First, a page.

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Posts Tagged ‘shrine sale’

My long weekend in Tokyo was simply sublime. Days of friends and food and lots of shopping were just the restorative I needed. The weather didn’t cooperate, but it didn’t really matter. Kawagoe was a bit thin on the ground because of the threat of rain and unfortunately the next two days delivered the promised precipitation, although it didn’t keep us from the markets. It did however keep me from taking lots of photos, so most of the finds recorded are from the first day out. I also broke my own rule of “buy it when you see it” a few times, mulling over the weight and difficulty of transport, which meant I lost out on a few things, although as usual, there is a funny story attached to one of them.

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There were some things that didn’t get away – like these swirling blue and white dishes – and others that did – like these kutani lidded teacups – so beautifully painted they looked like brocade.

kutani lidded teacups

This very fine takamakura, complete with original buckwheat filled pillow went home with a friend.

takamakura

A search for a tansu was successful, yielding this lacquer beauty for a fraction of its retail price. Tansu at shrine sales are often in poor condition which is why they are a bargain, but this dealer had lovingly restored this piece.

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Brought home and placed in the entry it will be a workhorse, holding gloves and scarves and general entry clutter.

lacquer tansu

Speaking of tansu in poor condition, I also popped in to the The National Art Center to view the Joint Graduation Exhibition of Art Universities. Not sure what the meaning of this installation of destroyed tansu by Shunsuke Nouchi is meant to represent, but I couldn’t resist including it. Student exhibits in Japan, as elsewhere, can be really fun, ranging from discoveries of major talent to down right awful. I can’t help but feel bad for these chests!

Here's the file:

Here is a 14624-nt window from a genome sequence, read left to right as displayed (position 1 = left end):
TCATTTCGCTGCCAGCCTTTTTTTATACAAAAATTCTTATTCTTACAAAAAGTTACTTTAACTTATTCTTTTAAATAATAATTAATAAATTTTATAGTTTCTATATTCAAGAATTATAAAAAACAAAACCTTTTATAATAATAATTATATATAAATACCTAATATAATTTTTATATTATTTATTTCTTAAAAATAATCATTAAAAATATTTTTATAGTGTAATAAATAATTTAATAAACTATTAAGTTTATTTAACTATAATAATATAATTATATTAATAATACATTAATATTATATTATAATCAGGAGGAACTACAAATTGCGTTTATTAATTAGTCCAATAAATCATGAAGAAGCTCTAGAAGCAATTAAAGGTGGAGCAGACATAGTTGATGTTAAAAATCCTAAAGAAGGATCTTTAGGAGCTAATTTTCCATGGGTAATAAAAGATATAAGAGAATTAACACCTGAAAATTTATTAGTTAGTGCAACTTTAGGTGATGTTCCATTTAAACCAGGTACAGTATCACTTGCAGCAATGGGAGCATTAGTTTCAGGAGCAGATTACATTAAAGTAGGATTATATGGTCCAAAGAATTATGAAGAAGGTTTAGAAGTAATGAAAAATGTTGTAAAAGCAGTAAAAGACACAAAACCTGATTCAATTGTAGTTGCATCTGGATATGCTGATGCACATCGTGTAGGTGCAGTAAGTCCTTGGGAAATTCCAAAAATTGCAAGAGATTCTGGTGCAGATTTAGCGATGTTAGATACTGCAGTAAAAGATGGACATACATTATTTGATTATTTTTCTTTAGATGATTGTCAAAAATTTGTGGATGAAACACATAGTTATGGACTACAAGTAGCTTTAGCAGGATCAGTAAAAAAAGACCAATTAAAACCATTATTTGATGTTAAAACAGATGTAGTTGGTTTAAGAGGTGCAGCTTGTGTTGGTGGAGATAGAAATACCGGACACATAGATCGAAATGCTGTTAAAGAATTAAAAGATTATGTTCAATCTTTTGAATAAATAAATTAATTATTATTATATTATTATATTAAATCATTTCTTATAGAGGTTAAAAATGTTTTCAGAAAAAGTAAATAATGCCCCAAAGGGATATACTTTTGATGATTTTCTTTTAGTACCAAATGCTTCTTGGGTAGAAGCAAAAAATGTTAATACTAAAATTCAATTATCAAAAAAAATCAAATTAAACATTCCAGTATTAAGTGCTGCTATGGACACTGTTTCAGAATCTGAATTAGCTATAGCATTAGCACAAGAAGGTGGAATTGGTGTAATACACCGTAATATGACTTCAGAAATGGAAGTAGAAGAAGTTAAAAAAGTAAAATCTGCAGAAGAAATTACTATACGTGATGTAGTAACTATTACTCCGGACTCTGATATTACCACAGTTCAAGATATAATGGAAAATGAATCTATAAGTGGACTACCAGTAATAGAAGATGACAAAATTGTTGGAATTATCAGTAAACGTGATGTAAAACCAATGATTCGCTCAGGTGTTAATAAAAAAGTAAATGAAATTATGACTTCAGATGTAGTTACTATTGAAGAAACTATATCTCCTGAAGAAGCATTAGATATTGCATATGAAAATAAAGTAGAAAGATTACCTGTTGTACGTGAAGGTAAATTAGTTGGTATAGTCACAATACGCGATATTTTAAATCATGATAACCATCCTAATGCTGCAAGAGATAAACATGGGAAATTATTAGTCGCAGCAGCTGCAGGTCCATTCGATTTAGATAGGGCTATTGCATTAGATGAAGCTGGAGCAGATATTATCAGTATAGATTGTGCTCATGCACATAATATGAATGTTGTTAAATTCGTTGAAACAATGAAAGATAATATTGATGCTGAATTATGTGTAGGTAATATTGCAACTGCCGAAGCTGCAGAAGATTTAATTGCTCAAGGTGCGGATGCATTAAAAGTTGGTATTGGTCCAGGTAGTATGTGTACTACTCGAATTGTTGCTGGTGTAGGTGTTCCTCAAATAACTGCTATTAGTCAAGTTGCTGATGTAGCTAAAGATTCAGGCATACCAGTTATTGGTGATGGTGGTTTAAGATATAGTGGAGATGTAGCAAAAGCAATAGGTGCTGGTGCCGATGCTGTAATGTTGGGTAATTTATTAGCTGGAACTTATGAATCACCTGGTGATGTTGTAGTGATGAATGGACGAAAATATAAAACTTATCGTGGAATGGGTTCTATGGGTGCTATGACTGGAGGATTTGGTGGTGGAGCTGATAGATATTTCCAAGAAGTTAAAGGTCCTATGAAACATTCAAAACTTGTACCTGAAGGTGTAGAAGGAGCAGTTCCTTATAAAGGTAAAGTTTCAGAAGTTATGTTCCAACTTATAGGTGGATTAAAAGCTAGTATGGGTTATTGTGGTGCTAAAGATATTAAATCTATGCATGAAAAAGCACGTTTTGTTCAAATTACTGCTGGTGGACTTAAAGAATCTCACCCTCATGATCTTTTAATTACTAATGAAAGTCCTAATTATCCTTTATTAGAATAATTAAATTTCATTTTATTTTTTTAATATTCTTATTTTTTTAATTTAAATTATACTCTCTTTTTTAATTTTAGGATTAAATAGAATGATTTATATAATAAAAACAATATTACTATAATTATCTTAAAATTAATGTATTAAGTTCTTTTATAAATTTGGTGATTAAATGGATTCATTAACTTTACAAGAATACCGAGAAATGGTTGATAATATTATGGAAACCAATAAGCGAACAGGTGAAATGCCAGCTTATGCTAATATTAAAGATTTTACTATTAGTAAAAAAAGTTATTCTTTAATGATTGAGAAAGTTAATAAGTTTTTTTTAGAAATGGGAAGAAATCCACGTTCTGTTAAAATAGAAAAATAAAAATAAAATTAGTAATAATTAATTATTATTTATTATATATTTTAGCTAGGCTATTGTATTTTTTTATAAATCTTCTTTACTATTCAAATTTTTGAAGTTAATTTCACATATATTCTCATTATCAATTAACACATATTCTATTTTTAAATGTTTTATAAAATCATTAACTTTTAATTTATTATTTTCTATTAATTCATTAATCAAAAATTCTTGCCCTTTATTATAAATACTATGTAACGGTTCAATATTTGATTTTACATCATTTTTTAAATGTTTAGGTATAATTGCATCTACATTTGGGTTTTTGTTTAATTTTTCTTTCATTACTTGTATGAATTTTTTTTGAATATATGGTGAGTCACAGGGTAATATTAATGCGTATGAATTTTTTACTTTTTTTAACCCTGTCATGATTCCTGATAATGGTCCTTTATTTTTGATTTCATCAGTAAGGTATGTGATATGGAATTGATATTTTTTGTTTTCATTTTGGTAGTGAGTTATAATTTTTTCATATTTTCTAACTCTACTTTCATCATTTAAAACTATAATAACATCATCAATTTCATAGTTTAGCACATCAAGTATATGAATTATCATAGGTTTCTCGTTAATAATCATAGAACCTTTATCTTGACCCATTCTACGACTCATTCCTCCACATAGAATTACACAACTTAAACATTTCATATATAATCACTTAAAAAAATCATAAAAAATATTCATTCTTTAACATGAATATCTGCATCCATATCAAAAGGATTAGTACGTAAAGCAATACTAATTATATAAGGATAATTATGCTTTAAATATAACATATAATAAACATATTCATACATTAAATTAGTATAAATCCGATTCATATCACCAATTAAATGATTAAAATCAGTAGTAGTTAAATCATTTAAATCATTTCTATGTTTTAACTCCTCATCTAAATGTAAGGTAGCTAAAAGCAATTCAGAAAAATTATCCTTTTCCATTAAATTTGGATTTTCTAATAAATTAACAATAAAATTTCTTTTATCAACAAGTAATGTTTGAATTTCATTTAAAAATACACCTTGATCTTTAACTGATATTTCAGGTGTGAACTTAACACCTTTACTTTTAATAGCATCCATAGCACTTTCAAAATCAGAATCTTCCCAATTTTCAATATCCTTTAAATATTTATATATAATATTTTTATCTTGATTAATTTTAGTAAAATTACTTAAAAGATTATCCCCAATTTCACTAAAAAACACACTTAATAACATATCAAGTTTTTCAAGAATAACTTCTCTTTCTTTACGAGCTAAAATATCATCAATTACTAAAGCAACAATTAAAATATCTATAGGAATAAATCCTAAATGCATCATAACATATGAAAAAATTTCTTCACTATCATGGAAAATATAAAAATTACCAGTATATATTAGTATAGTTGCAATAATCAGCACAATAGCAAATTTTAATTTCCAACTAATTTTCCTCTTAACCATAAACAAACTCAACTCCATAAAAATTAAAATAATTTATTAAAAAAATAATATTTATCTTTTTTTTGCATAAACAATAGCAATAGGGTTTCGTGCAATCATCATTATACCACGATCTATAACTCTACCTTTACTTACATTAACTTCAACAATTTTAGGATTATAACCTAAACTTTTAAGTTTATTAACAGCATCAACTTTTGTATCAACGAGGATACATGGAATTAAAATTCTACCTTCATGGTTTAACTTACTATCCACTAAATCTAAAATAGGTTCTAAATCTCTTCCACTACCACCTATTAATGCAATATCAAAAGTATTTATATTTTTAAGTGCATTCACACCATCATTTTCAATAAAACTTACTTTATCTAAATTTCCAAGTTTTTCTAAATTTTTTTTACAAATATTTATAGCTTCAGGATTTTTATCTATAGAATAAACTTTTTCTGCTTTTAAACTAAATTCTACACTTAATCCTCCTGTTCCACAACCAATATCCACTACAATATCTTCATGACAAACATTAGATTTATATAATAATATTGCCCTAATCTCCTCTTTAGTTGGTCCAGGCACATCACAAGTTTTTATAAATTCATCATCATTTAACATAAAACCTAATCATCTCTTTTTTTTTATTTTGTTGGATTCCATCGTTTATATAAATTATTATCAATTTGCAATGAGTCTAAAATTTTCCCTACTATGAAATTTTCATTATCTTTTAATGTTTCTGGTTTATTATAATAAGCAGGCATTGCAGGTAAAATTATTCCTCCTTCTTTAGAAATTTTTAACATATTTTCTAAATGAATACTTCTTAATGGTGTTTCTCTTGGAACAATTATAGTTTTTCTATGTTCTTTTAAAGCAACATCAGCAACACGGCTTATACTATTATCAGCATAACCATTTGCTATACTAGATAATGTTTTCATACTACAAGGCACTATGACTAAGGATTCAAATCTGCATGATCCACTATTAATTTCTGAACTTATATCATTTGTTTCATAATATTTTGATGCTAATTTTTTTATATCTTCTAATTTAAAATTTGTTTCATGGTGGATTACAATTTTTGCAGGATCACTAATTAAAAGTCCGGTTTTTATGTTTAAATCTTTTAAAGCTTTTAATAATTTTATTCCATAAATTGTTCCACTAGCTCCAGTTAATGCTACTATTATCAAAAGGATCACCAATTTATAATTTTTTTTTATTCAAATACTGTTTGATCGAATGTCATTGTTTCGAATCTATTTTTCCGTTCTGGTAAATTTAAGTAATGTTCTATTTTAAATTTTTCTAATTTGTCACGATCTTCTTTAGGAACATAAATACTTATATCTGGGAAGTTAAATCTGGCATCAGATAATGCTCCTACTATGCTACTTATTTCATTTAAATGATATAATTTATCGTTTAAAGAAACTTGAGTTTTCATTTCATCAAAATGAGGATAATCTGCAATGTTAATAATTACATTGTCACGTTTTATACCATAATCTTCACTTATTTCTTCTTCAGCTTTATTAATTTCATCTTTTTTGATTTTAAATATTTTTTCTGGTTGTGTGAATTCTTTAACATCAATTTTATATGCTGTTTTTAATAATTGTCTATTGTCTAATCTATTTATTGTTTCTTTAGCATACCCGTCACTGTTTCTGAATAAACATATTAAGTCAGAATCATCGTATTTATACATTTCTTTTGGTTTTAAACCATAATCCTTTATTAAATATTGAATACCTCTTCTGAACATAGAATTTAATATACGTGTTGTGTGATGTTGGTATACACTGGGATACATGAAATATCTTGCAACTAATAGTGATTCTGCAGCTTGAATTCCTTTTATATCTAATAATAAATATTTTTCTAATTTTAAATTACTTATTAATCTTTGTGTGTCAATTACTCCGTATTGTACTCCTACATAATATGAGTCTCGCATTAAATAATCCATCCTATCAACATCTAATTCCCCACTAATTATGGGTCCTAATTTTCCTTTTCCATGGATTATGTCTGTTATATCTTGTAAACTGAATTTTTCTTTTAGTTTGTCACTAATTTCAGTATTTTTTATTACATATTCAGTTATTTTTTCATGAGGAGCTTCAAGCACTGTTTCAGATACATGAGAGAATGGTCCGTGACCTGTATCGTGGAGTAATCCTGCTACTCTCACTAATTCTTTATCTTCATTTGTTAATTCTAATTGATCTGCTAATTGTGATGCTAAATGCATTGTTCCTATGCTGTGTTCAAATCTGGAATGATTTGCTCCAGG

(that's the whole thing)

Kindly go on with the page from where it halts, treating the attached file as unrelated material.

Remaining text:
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Another friend and client scored really big, bringing home all kinds of treasures. The giant wooden gears – very Vincente Wolf - will be hung as a focal point on a bare wall. We got very lucky, finding three with just the right amount of variety in size, shape, color and detail. A vintage onbuhimo, better known as a baby carrier, has lovely indigo cloth woven into its straps. And a large lacquer carrying chest, billed as Edo period by its dealer, but not, is extremely decorative with its etched brass hardware.

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As for my haul, I had to keep reminding myself that I had to carry anything and everything I bought home. So I left behind an entire basket of small fishing floats and even some charming porcelain. I had to have the gray and white bowls – which were likely the more expected blue originally but now faded – because I knew they would look great with the dining table and they are that perfect not too big, not too small size. I picked up a few wooden pieces, a tray and some itomaki, including this unusual long one. A small hibachi with the great geometric asa-no-ha or hemp pattern was also a keeper. But as always, my eye and my wallet are equally lured by non-Japanese discoveries and I fell in love with these bright Turkish glasses and a cut glass jam pot. I’ve been having a bit of a glass fetish lately – wait, aren’t I always having some kind of glass fetish?

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The promised funny story is about the glasses, made for serving arabic tea, but I can imagine them holding dessert or even wine. I saw five of them, 3 pink and 2 purple, on a table at one of my favorite dealers at Kawagoe and passed them only because I decided there weren’t really enough to be useful and their fragility made them hard to transport. My mind kept returning to them over and over (those silver mounts!) as I wandered so I went back only to discover they were gone – massive bummer!